Zachary D. Gildehaus, CFA, CFP®
Analyst, Client Needs Research
Before the days of GPS, lost travelers knew the value of asking a local for directions. A local guide could point out milestones to watch for and set them on the right path.
You may find yourself in a similar situation with your financial strategy. You know what you want to achieve, but you’re not sure how to get there.
Edward Jones recommends:
- Having three to six months’ worth of living expenses in savings to cover emergencies
- Saving enough for your unique retirement needs
- Being free of burdensome debt
Each of these may seem challenging, and trying to accomplish all of them at once may have you feeling lost. This is where a map with clear milestones can help guide you.
This table shows three milestones to help you build emergency savings, save for retirement and reduce debt. Milestone 1 (building a foundation) suggests saving $500 to one month’s worth of expenses, taking advantage of an employer match for a health savings account and retirement plan, and reducing any debt with a nondeductible interest rate above 8%. Milestone 2 (gaining stability) suggests saving one and a half to two months’ worth of expenses, investing 10% to 15% of your gross income (including employer match) for retirement, and reduce your debt-to-income ratio to less than 35% with a mortgage or less than 20% without one, by paying down your highest after-tax interest rate first. Milestone 3 (optimal state) suggests saving three to six months’ worth of expenses, investing the amount necessary to get yourself on track for your retirement goal, and considering paying off any debt that causes you stress.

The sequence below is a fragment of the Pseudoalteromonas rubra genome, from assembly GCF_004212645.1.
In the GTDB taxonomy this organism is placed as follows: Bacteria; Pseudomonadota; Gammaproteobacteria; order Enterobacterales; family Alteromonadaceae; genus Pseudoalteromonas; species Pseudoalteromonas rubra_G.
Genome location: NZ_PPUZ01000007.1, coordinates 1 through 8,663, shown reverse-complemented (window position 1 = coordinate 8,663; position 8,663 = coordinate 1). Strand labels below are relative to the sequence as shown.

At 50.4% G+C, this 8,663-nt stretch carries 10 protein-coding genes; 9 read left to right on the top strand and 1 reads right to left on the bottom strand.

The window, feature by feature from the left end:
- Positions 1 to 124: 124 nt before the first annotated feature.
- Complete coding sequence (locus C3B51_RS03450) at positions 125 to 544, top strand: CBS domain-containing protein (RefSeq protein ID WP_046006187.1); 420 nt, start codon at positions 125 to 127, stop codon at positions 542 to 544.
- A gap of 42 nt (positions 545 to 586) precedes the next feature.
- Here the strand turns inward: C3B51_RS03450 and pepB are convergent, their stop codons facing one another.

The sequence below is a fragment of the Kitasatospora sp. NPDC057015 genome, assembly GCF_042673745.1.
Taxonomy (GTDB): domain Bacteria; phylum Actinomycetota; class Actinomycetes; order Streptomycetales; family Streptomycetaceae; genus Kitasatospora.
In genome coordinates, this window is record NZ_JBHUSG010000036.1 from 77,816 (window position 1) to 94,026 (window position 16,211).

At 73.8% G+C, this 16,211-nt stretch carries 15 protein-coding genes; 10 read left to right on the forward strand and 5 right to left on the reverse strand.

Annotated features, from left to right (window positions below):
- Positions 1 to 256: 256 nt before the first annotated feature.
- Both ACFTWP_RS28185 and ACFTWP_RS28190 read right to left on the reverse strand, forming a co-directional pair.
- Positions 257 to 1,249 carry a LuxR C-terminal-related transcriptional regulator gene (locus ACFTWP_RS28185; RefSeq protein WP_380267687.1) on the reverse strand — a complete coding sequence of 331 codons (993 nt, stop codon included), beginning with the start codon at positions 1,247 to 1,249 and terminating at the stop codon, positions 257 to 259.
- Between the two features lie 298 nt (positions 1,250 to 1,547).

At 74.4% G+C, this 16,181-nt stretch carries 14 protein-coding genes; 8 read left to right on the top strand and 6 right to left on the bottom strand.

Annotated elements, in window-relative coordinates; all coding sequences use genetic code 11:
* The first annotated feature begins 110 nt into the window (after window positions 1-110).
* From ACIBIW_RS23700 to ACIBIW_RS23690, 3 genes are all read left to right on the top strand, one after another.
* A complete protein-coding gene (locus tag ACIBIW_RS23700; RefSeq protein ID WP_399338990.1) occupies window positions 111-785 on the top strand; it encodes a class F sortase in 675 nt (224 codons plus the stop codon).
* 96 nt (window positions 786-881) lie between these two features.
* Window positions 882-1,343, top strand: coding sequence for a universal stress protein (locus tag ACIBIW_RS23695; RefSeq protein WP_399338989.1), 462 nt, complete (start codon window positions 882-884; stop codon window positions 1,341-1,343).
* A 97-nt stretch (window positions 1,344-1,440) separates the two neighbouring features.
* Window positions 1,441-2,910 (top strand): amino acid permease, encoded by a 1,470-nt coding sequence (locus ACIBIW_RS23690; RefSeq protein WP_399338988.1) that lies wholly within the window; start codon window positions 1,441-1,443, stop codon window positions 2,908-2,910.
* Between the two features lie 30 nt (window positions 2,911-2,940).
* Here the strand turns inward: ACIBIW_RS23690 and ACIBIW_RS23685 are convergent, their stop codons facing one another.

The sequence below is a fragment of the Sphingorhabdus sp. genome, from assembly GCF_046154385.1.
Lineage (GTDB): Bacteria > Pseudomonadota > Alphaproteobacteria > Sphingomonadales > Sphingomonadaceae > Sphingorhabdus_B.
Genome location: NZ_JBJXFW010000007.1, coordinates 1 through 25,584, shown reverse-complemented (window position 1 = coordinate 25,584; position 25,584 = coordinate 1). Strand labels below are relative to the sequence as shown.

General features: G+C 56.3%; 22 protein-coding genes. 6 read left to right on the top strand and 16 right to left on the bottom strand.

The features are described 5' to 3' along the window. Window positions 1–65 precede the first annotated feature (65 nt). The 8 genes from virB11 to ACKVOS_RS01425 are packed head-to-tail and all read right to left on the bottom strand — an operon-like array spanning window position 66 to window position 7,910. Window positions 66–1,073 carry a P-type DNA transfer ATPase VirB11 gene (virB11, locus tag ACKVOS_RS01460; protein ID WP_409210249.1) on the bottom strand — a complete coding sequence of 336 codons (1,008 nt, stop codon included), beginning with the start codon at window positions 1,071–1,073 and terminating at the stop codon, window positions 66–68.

Know before you go
When preparing for a road trip, you might do a few tasks ahead of time to help ensure the trip goes smoothly. For your financial journey, the following can help make the trip a little easier:
- Enlist a trusted guide. Your financial advisor can help you define your goals (where you want to go) and how to achieve them (how to get there) based on your unique needs and circumstances.
- Build a budget to help you know how much you have available to save. Make sure you account for expenses that don’t occur on a regular basis, such as your car insurance and taxes. Also, look for opportunities to reduce or eliminate some expenses.
- Make your debt as efficient as possible. Start by understanding how much and what kinds of debt you have. Consider ways to lower your interest rate, such as refinancing. Be cautious when trading unsecured debt (credit cards) for secured debt (a home equity loan) because if you’re unable to pay in the future, you may be jeopardizing your home. Prioritize making all minimum payments, and account for them in your budget. Late fees and penalties can be costly hurdles to overcome.
- Maintain basic forms of insurance such as health, home, auto, disability and life.* Term life insurance can help insure your future income and provide resources to pay off debts should something happen to you. This could be especially important if you are the primary income earner or have dependents. Periodically review your coverage, especially after a life event such as a new home or the birth of a child.
- Understand your employer benefits. These can be instrumental in helping you achieve your goals.
- Begin planning for your estate by outlining key priorities and objectives, such as asset transfer, incapacity protection and guardianship for minor children and dependents.
Milestone 1: Building a base